Legumaticians seems to be a made up word that acts as a clever synonym for 'bean counter'. What's the origin of that phrase which is commonly used as a derogatory term for an accountant?
The most obvious answer might be a reference to those who counted the beads (or beans) on an abacus. However this is not borne out by an internet search.
According to the August 11, 2000 issue of the Word detective:
"Bean counter" has an interesting history. It seems to have first appeared in the mid-1970s in the U.S., and its original use was simply as a vivid synonym for "accountant," especially one who brooked no nonsense. Its first known occurrence in print was in a 1975 Forbes magazine article that referred to "a smart, tightfisted and austere 'bean counter' accountant from rural Kentucky," though we can assume the quotation marks meant the writer had heard the term in use before the date of the article. In any case, the allusion is clearly to an accountant so dedicated to detail that he or she counts everything, down to the last small, but still important, bean.The 'wiseGEEK' site has a more graphic analysis that includes:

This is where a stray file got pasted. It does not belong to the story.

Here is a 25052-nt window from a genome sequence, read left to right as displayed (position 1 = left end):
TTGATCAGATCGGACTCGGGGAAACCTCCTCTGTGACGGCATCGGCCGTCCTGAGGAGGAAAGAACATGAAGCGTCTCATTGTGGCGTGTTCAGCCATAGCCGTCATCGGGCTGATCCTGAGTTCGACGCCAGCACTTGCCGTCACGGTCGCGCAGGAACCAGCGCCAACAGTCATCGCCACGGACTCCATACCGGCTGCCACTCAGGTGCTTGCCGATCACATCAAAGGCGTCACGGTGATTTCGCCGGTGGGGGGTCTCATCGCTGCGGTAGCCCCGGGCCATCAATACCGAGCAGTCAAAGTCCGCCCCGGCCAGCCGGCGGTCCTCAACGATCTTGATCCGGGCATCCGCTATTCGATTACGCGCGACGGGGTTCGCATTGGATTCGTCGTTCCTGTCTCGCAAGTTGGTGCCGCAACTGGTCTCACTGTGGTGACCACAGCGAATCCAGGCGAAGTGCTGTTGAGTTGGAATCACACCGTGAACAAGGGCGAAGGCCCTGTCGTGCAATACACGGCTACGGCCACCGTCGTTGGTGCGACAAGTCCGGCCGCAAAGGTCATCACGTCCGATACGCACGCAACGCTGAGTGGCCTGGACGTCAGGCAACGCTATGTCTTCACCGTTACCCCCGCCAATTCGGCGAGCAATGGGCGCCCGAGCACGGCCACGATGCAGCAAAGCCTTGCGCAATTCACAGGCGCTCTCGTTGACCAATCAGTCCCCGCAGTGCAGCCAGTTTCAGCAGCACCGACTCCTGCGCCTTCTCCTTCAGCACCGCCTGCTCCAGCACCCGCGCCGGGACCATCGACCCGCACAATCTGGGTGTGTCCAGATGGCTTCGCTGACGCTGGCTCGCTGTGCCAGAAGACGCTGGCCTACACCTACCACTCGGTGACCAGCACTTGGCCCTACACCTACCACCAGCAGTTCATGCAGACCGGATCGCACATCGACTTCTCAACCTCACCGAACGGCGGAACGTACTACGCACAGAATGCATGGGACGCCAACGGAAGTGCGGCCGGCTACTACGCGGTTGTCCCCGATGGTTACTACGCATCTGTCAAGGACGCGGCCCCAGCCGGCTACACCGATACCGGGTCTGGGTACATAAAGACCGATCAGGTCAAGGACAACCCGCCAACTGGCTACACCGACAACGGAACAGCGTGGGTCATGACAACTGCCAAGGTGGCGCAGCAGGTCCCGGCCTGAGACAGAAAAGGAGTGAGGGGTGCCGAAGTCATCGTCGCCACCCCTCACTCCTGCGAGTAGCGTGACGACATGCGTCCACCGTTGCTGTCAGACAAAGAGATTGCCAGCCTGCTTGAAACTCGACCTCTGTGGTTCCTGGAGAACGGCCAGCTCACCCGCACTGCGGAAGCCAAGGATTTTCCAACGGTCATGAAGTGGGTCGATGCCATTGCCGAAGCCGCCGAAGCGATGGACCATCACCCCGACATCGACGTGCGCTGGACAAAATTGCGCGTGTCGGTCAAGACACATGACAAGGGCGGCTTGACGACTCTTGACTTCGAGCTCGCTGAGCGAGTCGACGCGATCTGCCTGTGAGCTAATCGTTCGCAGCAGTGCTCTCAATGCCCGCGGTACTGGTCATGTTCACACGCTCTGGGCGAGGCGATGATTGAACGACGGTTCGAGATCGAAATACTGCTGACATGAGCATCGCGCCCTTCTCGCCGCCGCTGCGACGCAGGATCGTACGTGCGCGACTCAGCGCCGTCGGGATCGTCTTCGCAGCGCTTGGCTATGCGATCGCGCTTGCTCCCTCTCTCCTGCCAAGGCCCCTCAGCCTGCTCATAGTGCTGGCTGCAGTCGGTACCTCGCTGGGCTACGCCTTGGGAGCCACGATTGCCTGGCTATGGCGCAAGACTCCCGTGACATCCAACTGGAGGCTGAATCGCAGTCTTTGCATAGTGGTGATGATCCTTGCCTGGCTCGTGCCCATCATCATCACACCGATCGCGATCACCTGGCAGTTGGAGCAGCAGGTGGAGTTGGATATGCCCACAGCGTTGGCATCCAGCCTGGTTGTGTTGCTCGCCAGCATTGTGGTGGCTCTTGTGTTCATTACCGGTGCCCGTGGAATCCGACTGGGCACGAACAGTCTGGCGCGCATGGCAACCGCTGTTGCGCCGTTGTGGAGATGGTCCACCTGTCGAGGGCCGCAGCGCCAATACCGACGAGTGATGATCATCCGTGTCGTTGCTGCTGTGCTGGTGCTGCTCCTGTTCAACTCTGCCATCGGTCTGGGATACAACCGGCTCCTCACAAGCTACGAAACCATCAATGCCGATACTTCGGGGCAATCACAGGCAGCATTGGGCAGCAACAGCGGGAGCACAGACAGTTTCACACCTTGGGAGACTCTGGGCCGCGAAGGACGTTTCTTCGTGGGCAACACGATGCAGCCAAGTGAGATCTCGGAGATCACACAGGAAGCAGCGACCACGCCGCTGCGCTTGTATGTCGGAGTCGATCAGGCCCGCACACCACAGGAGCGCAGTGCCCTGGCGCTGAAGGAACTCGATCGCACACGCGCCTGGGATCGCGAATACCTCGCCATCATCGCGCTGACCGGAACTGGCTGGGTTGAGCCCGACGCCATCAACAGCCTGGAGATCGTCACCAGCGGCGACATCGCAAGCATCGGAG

By the 1980s, however, most appearances of "bean counter" in the media were taking on a derogatory tone, and "bean counter" is now frequently used to mean a nitpicker who, lost in the numbers, fails to see the "big picture."
While an accountant might be asked to perform a thorough inventory of his or her company's assets, only a bean counter would literally count the number of beans contained in the company kitchen's pantry. A financial bean counter may also scrutinize each department's budget to find any form of potential waste, no matter how insignificant or nominal it appears to be.
It is possible that the description was inspired by overzealous kitchen inventory takers who insisted on counting every bean in a bag or every potato in a sack. The act of counting every bean to the exclusion of more important duties would be viewed by many as the ultimate act of micromanagement. Perhaps the term "bean counter" entered the popular vernacular through the commercial or military food industries, where strict inventory controls are common.